A group of engineering students and professors have developed an algorithm that can predict the pace and timing of bike borrowing and returns in Tel Aviv.
By Lital Levin

While visiting Paris a few years ago, Iris Forma rented a bicycle from the Parisian municipality, run under the same system that will soon launch in Tel Aviv. When she arrived at her destination and wanted to return the bike to the nearest city bike rack, she discovered that it was full and no lock was available.

The municipality did not necessarily expect that there would be a natural balance between the number of bikes and destinations; like all other cities that have set up community bicycle systems, Paris operates a fleet of vehicles whose sole purpose is to shuttle bikes from one destination to another, to match supply with demand. Still, Forma was forced to wait a long time until a space in the rack became free.

“It is an excellent system,” she said this week, “but when there are breakdowns like this in service, it loses its effectiveness.”

And if such hitches occur in Paris, what can we expect in Tel Aviv? Forma, 33, a doctoral candidate in engineering at Tel Aviv University, believes there is a solution. She and her thesis supervisors, Prof. Michal Tzur and Dr. Tal Raviv, along with masters degree candidate Dana Pesach and other students in the department, have developed an algorithm that can predict the pace and timing of bike borrowing and returns at various stations across the city.

“Naturally, there will be an imbalance between the number of bikes at different stations,” Pesach and Forma explain. “In other networks around the world, the problem is solved through guesswork, or by putting out fires – when one station is filled to capacity, cars in the fleet are called in to remove the bikes, or the opposite.”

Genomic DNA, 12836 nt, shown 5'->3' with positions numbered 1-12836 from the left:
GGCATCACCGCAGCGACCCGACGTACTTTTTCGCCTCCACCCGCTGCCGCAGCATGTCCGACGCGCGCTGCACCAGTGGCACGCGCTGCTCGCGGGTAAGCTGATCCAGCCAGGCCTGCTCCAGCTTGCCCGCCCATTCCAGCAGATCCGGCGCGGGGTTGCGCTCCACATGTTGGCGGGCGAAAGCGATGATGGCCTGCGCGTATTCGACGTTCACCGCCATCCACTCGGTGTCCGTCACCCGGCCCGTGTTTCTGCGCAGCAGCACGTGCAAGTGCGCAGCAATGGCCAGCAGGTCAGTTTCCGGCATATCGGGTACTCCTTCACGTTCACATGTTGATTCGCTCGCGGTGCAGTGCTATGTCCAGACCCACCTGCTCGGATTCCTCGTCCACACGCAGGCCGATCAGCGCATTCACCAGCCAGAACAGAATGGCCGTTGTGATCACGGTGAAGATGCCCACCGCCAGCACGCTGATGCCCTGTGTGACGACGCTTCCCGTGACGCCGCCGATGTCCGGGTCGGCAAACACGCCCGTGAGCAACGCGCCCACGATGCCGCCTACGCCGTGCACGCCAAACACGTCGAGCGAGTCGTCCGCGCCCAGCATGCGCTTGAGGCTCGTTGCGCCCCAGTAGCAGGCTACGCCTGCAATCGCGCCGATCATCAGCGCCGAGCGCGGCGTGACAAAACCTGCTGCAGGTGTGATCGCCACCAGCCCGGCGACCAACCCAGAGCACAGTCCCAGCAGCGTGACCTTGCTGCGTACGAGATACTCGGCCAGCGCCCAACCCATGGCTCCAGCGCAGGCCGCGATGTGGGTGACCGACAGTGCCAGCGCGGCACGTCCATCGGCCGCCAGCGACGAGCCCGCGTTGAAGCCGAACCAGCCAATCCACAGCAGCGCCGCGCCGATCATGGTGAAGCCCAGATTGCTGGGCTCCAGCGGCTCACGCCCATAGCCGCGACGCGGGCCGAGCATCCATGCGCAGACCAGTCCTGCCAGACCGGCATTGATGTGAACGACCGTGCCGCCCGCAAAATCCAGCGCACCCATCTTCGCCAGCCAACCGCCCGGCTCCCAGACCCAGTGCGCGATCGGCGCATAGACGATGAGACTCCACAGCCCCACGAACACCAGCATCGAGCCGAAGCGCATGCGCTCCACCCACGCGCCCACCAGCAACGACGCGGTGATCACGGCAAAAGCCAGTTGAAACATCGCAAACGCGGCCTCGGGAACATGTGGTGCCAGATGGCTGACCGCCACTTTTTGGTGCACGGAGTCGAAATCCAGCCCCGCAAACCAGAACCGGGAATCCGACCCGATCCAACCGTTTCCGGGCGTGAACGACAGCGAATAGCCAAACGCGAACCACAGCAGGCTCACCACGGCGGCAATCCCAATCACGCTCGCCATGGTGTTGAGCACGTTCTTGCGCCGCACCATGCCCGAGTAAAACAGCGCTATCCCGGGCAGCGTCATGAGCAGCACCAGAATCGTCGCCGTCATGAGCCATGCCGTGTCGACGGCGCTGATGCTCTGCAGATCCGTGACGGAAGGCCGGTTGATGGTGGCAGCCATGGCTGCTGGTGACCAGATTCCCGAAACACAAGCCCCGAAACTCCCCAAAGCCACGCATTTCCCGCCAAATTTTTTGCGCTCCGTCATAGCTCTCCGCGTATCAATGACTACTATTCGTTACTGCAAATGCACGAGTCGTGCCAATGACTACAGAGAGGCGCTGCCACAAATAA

Traffic considerations

The mathematical formula developed by the Tel Aviv University team takes many variables into account: a station located at the top of a hill, for example, will see fewer returns depending on the time of day; in the morning, there will be a greater demand for empty spaces on racks close to universities, so that students can park the bikes on which they rode to school; by contrast, in the afternoon, when the students leave the university, there will be a greater demand for bicycles.

To avoid an absurd situation, in which the vehicles transporting bicycles cause traffic jams on their way from station to station, and when they stop to load or unload bikes, the model also takes into account traffic on the roads at certain hours of the day.

“It’s possible to transport the bicycles both during the night and during the day,” Forma says. “These are two different approaches and our study incorporates both of them. The advantage of moving the bikes at night is that traffic flows freely in the city at those hours, and the system’s vehicles can therefore move quickly without impeding traffic. On the other hand, transport by day allows a more efficient response to urgent situations.”

Pesach has been working in recent months with the FSM company, which set up the bicycle lending system in Tel Aviv.

“We are happy with the collaboration,” Pesach says, “and there is a great deal of interest in our model.”

The rest of the world is showing interest, too. The Tel Aviv University team recently received statistics from Washington, D.C., in order to develop a model for the shared bicycle system in the U.S. capital.